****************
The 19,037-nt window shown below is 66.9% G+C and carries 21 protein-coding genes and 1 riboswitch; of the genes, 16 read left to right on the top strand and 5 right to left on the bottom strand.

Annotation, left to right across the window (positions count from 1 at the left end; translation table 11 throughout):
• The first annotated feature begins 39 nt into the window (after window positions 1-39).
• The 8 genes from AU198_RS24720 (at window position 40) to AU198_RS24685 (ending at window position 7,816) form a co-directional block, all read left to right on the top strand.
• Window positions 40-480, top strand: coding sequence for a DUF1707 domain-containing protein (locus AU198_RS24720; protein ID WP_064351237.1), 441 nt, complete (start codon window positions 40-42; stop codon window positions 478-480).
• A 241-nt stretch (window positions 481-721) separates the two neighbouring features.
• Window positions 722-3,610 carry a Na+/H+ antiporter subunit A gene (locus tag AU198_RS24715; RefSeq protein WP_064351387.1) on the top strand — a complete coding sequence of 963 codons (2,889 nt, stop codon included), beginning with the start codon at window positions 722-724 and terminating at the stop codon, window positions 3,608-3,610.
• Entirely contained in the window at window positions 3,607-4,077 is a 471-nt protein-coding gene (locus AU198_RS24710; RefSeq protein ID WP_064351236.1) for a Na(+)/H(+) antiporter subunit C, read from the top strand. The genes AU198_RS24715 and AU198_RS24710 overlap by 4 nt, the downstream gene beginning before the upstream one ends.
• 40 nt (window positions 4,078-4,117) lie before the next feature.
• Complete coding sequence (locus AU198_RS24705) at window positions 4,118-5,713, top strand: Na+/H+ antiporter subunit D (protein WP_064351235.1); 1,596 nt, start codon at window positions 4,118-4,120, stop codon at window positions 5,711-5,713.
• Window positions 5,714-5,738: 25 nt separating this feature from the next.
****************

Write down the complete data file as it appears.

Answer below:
The 19,037-nt window shown below is 66.9% G+C and carries 21 protein-coding genes and 1 riboswitch; of the genes, 16 read left to right on the top strand and 5 right to left on the bottom strand.

Annotation, left to right across the window (positions count from 1 at the left end; translation table 11 throughout):
• The first annotated feature begins 39 nt into the window (after window positions 1-39).
• The 8 genes from AU198_RS24720 (at window position 40) to AU198_RS24685 (ending at window position 7,816) form a co-directional block, all read left to right on the top strand.
• Window positions 40-480, top strand: coding sequence for a DUF1707 domain-containing protein (locus AU198_RS24720; protein ID WP_064351237.1), 441 nt, complete (start codon window positions 40-42; stop codon window positions 478-480).
• A 241-nt stretch (window positions 481-721) separates the two neighbouring features.
• Window positions 722-3,610 carry a Na+/H+ antiporter subunit A gene (locus tag AU198_RS24715; RefSeq protein WP_064351387.1) on the top strand — a complete coding sequence of 963 codons (2,889 nt, stop codon included), beginning with the start codon at window positions 722-724 and terminating at the stop codon, window positions 3,608-3,610.
• Entirely contained in the window at window positions 3,607-4,077 is a 471-nt protein-coding gene (locus AU198_RS24710; RefSeq protein ID WP_064351236.1) for a Na(+)/H(+) antiporter subunit C, read from the top strand. The genes AU198_RS24715 and AU198_RS24710 overlap by 4 nt, the downstream gene beginning before the upstream one ends.
• 40 nt (window positions 4,078-4,117) lie before the next feature.
• Complete coding sequence (locus AU198_RS24705) at window positions 4,118-5,713, top strand: Na+/H+ antiporter subunit D (protein WP_064351235.1); 1,596 nt, start codon at window positions 4,118-4,120, stop codon at window positions 5,711-5,713.
• Window positions 5,714-5,738: 25 nt separating this feature from the next.